Support mechanisms for national implementation
Several legislative measures and policies support biodiversity conservation in Sri Lanka. The Forest Ordinance (1907), Fauna and Flora Protection Ordinance (1937), and Fisheries and Aquatic Resources Act (1996) are key pieces of legislation in this regard. The National Environmental Act (1980), along with its amendments, and the Marine Pollution Prevention Act (2008) also play crucial roles. These laws are complemented by policies and strategies such as the National Conservation Strategy (1988), National Environmental Policy (2003), National Forest Policy (1995), and the National Action Plan for the Protection of the Marine and Coastal Environment from Land-based Activities (1999). Notably, the BCAP led to the establishment of a biodiversity unit within the Ministry of Environment and Renewable Energy, subsequently upgraded to a Biodiversity Secretariat. This secretariat, along with various provincial biodiversity conservation profiles, has contributed to the integration of the BCAP into local planning and priorities. Key sectoral institutions involved in biodiversity conservation include the Department of Forest Conservation, Department of Wildlife Conservation, Central Environmental Authority, and the Marine Environment Protection Authority. The forest and wildlife departments, in particular, have invested significantly in building institutional capacity for better forest management and conservation. Efforts to promote the sustainable management of coastal resources are facilitated by the Coast Conservation Department, the Coast Conservation Act (1981), and regular updates of Coastal Zone Management Plans. Although overall integration of biodiversity into other sectoral policies is still lacking, positive steps have been taken in national planning and development, tourism, industry, and healthcare. The government’s financial contribution to biodiversity conservation has increased alongside the significant funds provided by external donors, particularly the Global Environment Facility (GEF).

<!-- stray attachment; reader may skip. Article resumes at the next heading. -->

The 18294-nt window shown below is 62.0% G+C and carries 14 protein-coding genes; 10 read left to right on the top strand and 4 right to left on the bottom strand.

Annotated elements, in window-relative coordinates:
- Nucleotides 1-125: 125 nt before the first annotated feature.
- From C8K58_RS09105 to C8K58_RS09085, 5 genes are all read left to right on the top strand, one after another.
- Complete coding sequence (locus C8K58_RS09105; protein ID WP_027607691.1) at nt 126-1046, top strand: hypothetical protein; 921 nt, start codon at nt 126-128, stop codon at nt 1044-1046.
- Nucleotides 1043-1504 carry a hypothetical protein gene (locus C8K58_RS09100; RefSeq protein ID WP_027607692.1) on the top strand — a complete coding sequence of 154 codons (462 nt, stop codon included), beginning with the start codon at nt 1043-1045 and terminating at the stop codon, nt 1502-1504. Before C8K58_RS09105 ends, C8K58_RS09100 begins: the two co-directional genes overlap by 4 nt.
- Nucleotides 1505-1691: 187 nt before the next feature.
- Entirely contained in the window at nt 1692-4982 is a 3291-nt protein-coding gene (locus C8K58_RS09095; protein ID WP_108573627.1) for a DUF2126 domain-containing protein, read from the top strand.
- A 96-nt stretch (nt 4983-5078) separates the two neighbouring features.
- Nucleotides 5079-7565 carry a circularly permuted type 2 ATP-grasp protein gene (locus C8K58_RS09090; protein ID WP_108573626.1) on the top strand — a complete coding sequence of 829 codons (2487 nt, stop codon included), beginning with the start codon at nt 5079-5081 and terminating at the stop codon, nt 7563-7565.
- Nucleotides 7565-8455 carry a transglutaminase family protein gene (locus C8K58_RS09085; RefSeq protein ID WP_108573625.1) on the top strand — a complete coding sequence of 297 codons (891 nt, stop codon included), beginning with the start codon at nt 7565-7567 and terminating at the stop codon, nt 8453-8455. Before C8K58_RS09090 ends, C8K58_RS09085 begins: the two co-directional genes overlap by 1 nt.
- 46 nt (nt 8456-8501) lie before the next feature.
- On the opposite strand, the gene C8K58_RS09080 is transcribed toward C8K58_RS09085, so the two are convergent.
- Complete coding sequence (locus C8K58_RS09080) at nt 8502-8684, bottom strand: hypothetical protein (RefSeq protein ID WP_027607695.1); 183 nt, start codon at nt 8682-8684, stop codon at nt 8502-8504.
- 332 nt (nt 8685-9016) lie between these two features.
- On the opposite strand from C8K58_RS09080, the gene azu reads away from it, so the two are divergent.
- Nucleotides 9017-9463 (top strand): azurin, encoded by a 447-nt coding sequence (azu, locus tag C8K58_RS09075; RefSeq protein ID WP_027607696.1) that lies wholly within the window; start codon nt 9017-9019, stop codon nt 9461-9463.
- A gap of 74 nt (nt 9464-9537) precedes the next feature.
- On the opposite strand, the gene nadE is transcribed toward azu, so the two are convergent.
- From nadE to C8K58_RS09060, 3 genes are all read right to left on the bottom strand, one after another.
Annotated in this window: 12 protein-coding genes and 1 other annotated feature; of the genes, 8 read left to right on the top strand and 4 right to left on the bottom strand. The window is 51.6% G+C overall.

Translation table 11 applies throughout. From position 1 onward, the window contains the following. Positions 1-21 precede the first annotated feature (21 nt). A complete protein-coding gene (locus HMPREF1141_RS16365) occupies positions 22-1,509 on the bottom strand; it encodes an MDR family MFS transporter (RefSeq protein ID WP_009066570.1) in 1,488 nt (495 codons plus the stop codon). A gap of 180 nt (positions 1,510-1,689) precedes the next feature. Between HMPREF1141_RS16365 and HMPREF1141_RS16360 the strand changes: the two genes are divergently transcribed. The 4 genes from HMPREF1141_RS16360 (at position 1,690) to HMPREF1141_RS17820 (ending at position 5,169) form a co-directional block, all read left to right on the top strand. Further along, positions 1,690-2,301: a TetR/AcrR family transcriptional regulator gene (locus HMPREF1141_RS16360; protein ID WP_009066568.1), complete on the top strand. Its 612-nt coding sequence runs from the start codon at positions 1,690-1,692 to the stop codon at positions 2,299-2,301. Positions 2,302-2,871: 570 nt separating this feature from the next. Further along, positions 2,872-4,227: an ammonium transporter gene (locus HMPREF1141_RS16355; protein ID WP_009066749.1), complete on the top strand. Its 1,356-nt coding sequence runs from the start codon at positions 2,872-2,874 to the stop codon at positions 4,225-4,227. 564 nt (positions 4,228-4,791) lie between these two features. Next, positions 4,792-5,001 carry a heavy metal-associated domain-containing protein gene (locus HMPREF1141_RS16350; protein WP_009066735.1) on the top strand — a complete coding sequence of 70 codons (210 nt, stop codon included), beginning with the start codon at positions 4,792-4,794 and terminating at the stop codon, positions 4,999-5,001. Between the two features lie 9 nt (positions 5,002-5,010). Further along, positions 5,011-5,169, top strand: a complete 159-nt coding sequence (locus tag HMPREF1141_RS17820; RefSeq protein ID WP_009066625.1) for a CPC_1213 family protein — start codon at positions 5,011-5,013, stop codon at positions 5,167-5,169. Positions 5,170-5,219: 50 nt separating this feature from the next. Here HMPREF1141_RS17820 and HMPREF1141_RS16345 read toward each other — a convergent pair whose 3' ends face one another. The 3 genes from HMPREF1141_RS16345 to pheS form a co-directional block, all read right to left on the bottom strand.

Mechanisms for monitoring and reviewing implementation
The BCAP provides indicators for monitoring the success of meeting CBD objectives through its implementation. In 2007, an Addendum was prepared to update and implement conservation actions. Subsequently, the Ministry of Environment and Renewable Energy established the ‘National Action Plan for the Haritha Lanka’ program in 2009 to address current and emerging economic and environmental challenges. Monitoring activities focus on various aspects such as industrial discharge of effluents, air emissions, noise pollution, fisheries, forests, and coral reefs. While efforts have been institutionalized, there is a need for significant improvement in monitoring activities. Surveys have been piloted in protected areas to assess biodiversity diversity among mammals, birds, herpetofauna, freshwater fishes, and vascular plants. Future plans aim to conduct biodiversity surveys in identified hotspots and establish a regular monitoring system in protected areas managed by the Department of Wildlife Conservation and the Department of Forest Conservation.
In conclusion, the biodiversity of Sri Lanka is a national treasure that demands our attention and conservation efforts. The implementation of the NBSAP, actions taken to achieve the 2020 Aichi Biodiversity Targets, support mechanisms for national implementation, and mechanisms for monitoring and reviewing implementation are all crucial elements in ensuring the protection and sustainable management of this unique natural heritage. Let us join hands in preserving the biodiversity of Sri Lanka for future generations to appreciate and enjoy.